A lot of that difference has to do with tempo. The Wizards played at an average pace of 95.45 possessions per game last season. When Pierce was on the floor for the Nets, their average pace was 93.76 possessions—quite a bit slower.
You can see from the video below that both Ariza and Pierce are adept at finding space to launch three-pointers while trailing a fast break:
The difference is that Ariza's (relative) youth and speed allowed him to take advantage of these opportunities much more frequently than Pierce could. Having John Wall blazing a trail up the court will undoubtedly open up a few more of these spots for Pierce, but it's up to him to put his head down and motor into position. This is not as easy a task for him as it would have been a few seasons ago.
The importance of these transition three-pointers cannot be understated. The Wizards scored 15.6 percent of their points on the fast break last season, sixth-most in the league, and it was a huge pressure valve for an offense that often struggled in the half court.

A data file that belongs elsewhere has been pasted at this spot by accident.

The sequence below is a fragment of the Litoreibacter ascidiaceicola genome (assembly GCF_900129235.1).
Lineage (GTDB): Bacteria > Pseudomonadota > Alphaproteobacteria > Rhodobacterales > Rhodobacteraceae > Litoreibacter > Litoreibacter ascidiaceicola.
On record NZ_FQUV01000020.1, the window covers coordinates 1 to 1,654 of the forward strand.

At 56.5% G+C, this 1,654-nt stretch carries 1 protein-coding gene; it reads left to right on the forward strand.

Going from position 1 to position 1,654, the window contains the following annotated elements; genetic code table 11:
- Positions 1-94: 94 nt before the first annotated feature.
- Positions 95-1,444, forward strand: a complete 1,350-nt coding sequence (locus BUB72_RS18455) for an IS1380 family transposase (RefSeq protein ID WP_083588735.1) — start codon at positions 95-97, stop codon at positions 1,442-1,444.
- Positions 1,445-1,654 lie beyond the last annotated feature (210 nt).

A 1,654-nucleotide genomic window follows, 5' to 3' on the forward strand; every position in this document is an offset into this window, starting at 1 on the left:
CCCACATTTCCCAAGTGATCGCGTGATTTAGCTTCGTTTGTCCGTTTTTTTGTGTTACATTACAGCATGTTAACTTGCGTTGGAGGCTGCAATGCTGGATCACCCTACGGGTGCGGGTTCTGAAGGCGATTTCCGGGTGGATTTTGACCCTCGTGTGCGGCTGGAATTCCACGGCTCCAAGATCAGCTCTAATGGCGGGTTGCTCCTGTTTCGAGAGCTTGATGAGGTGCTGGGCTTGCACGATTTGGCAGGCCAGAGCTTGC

But while Pierce may not give the Wizards quite as much as Ariza in the open court, he can be a huge asset with their half-court struggles, particularly at the end of games. SB Nation's Mike Prada talked a little about how Pierce can change the Wizards' crunch time offense:
Pierce's clutch play is also a huuuuge reason for this signing. You don't need me to tell you how painstakingly awful the Wizards' crunch-time offense was at times last year. You also don't need me to tell you how many times Pierce has come up big in huge situations throughout his career. A 1-3 or 1-4 pick and roll with Wall and Pierce immediately becomes the Wizards' bread and butter set play late in games. Both players can take advantage of a sliver of daylight to get what they want.
Switching gears to defense, we see a similar trade-off. Although Pierce has some real positives to offer, they're a little bit different than what the Wizards got from Ariza last season.
By ESPN's Real Plus-Minus statistic, Pierce was the third-most impactful defender at the small forward position last season. However, that number is somewhat misleading because he spent a lot of time playing power forward in small lineups for the Nets.